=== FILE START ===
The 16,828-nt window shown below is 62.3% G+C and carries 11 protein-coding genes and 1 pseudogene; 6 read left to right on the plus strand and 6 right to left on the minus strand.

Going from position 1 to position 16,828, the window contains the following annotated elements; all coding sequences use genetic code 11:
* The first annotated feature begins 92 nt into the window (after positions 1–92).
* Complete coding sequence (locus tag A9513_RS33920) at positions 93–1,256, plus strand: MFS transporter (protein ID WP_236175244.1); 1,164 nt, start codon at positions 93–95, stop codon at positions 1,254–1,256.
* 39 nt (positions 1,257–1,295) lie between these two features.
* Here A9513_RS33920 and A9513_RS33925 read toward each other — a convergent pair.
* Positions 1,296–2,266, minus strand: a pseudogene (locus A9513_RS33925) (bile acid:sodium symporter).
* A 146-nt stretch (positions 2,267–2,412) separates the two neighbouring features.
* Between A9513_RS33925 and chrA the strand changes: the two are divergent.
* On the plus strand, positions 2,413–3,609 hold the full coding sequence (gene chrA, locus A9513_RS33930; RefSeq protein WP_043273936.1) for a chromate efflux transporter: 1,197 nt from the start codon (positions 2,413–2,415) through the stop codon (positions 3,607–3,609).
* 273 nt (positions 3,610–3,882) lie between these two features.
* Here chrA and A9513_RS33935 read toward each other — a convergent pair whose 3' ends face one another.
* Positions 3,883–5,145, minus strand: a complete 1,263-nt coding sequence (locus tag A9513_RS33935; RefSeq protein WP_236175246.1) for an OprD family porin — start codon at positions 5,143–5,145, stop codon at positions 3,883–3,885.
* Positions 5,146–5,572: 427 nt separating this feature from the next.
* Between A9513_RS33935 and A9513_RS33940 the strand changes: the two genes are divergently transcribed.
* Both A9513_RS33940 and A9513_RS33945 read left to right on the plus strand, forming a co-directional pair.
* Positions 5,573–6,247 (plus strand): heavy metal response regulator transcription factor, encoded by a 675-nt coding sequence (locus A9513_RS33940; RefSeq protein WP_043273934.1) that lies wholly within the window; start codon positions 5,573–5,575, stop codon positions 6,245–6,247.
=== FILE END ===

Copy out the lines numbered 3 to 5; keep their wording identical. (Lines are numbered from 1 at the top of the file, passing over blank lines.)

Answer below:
* The first annotated feature begins 92 nt into the window (after positions 1–92).
* Complete coding sequence (locus tag A9513_RS33920) at positions 93–1,256, plus strand: MFS transporter (protein ID WP_236175244.1); 1,164 nt, start codon at positions 93–95, stop codon at positions 1,254–1,256.
* 39 nt (positions 1,257–1,295) lie between these two features.